For the purpose of exploiting this theorem we expand the sine function as its corresponding MacLaurin Series and enforce the substitution $$x^n\mapsto x$$ firstly and $$x^2\mapsto x$$ afterwards $$($$Note: the distinction between $$x^n\mapsto x$$ and $$x^2\mapsto x$$ instead of directly $$x^{2n}\mapsto x$$ is only chosen for simplicity$$)$$. This leads to

\begin{align*} J_n(\phi)=\int_0^\infty x^{\phi}\sin(x^n)\mathrm dx &= \int_0^\infty x^{\phi}\left[\sum_{k=0}^\infty(-1)^k\frac{(x^n)^{2k+1}}{(2k+1)!}\right]\mathrm dx\\ &=\int_0^\infty x^{\phi/n}\left[\sum_{k=0}^\infty(-1)^k\frac{x^{2k+1}}{(2k+1)!}\right]\frac{\mathrm dx}{nx^{1-1/n}}\\ &=\frac1n\int_0^\infty x^{(\phi+1)/n}\left[\sum_{k=0}^\infty(-1)^k\frac{x^{2k}}{(2k+1)!}\right]\mathrm dx\\ &=\frac1n\int_0^\infty x^{(\phi+1)/2n}\left[\sum_{k=0}^\infty(-1)^k\frac{x^k}{(2k+1)!}\right]\frac{\mathrm dx}{2x^{1/2}}\\ &=\frac1{2n}\int_0^\infty x^{(\phi+1)/2n-1/2}\sum_{k=0}^\infty\frac{\Gamma(k+1)/\Gamma(2k+2)}{k!}(-x)^k\mathrm dx \end{align*}

The new gained structure is cleary recognizable as possible application of the RMT. Therefore set $$s=\frac{\phi+1}{2n}+\frac12$$ and moreover $$\varphi(k)=\frac{\Gamma(k+1)}{\Gamma(2k+2)}$$. Thus, we get

\begin{align*} J_n(\phi)&=\frac1{2n}\int_0^\infty x^{(\phi+1)/2n-1/2}\sum_{k=0}^\infty\frac{\Gamma(k+1)/\Gamma(2k+2)}{k!}(-x)^k\mathrm dx\\ &=\frac1{2n}\Gamma\left(\frac{\phi+1}{2n}+\frac12\right)\frac{\Gamma\left(1-\left(\frac{\phi+1}{2n}+\frac12\right)\right)}{\Gamma\left(2-2\left(\frac{\phi+1}{2n}+\frac12\right)\right)}\\ &=\frac1{2n}\frac{\Gamma\left(\frac12+\frac{\phi+1}{2n}\right)\Gamma\left(\frac12-\frac{\phi+1}{2n}\right)}{\Gamma\left(1-\frac{\phi+1}n\right)}\\ &=\frac1{2n}\frac1{\Gamma\left(1-\frac{\phi+1}n\right)}\frac{\pi}{\sin\left(\frac{\phi+1}{2n}\pi+\frac\pi2\right)}\\ &=\frac1{n}\frac1{\Gamma\left(1-\frac{\phi+1}n\right)}\frac{\pi}{2\cos\left(\frac{\phi+1}{2n}\pi\right)}\frac{\sin\left(\frac{\phi+1}{2n}\pi\right)}{\sin\left(\frac{\phi+1}{2n}\pi\right)}\\ &=\frac1n\Gamma\left(\frac{\phi+1}n\right)\sin\left(\frac{\phi+1}{2n}\pi\right) \end{align*}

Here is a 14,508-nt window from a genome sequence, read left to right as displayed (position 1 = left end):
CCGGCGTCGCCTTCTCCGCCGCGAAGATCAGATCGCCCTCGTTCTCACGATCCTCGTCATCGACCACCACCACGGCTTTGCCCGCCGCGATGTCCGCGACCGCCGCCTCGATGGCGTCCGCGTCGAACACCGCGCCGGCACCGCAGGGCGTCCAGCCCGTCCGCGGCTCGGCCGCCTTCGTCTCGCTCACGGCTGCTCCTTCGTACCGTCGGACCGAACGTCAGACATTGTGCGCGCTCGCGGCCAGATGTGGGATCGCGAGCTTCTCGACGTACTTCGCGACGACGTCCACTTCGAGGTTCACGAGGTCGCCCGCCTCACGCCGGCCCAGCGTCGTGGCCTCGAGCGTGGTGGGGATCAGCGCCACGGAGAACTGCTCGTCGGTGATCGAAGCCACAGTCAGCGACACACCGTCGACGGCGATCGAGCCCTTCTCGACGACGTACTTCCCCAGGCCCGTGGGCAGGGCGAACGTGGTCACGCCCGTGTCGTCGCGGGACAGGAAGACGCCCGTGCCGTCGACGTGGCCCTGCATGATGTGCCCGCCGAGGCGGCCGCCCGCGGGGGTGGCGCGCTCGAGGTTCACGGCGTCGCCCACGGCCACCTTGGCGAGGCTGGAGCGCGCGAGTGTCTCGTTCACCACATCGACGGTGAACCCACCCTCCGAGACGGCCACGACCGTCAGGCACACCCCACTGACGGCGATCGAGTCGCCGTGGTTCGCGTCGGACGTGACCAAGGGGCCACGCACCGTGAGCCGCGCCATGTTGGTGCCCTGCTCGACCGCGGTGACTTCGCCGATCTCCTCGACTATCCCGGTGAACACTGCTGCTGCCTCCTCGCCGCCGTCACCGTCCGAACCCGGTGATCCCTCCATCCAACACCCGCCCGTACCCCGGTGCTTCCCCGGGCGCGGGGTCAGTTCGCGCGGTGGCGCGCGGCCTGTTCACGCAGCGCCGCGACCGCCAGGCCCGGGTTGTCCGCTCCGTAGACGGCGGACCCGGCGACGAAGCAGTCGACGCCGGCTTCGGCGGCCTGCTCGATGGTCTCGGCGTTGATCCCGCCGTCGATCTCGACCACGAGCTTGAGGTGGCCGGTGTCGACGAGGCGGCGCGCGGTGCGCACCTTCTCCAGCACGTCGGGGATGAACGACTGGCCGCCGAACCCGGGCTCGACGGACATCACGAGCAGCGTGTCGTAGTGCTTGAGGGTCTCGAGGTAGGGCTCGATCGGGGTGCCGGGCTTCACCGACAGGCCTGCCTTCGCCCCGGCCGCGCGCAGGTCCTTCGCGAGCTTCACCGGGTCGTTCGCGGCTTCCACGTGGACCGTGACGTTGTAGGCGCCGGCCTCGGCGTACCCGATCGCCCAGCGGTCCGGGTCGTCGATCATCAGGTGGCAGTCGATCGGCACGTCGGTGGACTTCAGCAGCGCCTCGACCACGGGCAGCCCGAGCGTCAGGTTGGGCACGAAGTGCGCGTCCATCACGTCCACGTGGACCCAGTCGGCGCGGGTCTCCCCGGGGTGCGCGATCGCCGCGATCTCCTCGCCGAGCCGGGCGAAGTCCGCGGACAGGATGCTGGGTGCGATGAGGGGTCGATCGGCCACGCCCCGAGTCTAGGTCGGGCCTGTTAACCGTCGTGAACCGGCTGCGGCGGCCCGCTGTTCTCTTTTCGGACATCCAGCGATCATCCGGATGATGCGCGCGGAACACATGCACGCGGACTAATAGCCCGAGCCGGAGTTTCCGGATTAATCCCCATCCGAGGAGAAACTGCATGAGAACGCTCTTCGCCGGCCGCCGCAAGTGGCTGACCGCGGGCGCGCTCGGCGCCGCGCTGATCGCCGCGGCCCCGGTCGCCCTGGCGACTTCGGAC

$$\therefore~J_n(\phi)~=~\int_0^\infty x^{\phi}\sin(x^n)\mathrm dx~=~\frac1n\Gamma\left(\frac{\phi+1}n\right)\sin\left(\frac{\phi+1}{2n}\pi\right)$$

From hereon we can deduce the same formulae ComplexYetTrivial's answer contains, and which he already did quite well by invoking Leibniz rule and Faà di Bruno's formula. The crucial point of this post is to present another possible derivation in order to obtain the Mellin Transform of the sine function. In my opionion using the RMT explains the close connection to the Gamma Function quite well. Of course, one has to be careful with the choice of $$\phi$$ and $$n$$ hence an occuring negative integer value within on of the Gamma Functions in the nominator would cause an indefinite expression.

$$\therefore~I_{m,n}~=~\int_0^\infty \ln^m(x)\sin(x^n)\mathrm dx~=~\lim_{\phi\to0}\frac{\mathrm d^m}{\mathrm d\phi^m}\left[\frac1n\Gamma\left(\frac{\phi+1}n\right)\sin\left(\frac{\phi+1}{2n}\pi\right)\right]$$

• For your final expression, is it meant to be the mth derivative? – user150203 Feb 1 at 0:17
• @DavidG Yes, of course. I forgot to write down the $m$. I will fix this right now. – mrtaurho Feb 1 at 6:14
• Just wanted to check (worried I may have missed something). Btw, love your solution (+1) – user150203 Feb 1 at 9:46